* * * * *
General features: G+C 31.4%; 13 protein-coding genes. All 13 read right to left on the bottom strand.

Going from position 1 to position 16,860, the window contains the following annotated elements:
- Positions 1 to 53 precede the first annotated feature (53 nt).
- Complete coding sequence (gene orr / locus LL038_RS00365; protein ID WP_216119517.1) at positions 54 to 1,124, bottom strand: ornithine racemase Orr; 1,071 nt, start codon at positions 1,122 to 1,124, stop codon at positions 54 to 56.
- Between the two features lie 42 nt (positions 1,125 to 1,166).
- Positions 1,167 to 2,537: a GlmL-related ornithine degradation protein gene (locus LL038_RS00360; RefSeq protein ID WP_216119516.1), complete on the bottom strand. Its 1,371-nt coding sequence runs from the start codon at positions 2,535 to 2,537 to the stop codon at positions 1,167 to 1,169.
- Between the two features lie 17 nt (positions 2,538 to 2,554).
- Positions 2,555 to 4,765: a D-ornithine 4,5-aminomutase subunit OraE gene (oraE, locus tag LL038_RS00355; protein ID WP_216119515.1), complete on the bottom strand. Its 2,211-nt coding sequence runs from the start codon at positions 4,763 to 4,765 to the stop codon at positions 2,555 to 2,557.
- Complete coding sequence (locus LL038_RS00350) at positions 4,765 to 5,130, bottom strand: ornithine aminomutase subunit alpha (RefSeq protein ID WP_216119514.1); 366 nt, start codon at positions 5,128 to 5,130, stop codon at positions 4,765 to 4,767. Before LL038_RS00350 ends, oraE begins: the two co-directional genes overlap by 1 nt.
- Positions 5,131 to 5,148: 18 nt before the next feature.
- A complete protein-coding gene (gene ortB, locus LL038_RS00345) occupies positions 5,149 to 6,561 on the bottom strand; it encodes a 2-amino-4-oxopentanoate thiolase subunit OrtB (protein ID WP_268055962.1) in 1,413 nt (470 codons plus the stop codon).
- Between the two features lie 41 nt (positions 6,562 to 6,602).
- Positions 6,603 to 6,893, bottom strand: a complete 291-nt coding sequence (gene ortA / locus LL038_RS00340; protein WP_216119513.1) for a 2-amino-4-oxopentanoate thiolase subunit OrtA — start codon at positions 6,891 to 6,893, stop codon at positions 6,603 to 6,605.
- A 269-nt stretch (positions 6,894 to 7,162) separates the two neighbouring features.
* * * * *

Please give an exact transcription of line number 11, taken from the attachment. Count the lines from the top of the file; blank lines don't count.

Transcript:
- A complete protein-coding gene (gene ortB, locus LL038_RS00345) occupies positions 5,149 to 6,561 on the bottom strand; it encodes a 2-amino-4-oxopentanoate thiolase subunit OrtB (protein ID WP_268055962.1) in 1,413 nt (470 codons plus the stop codon).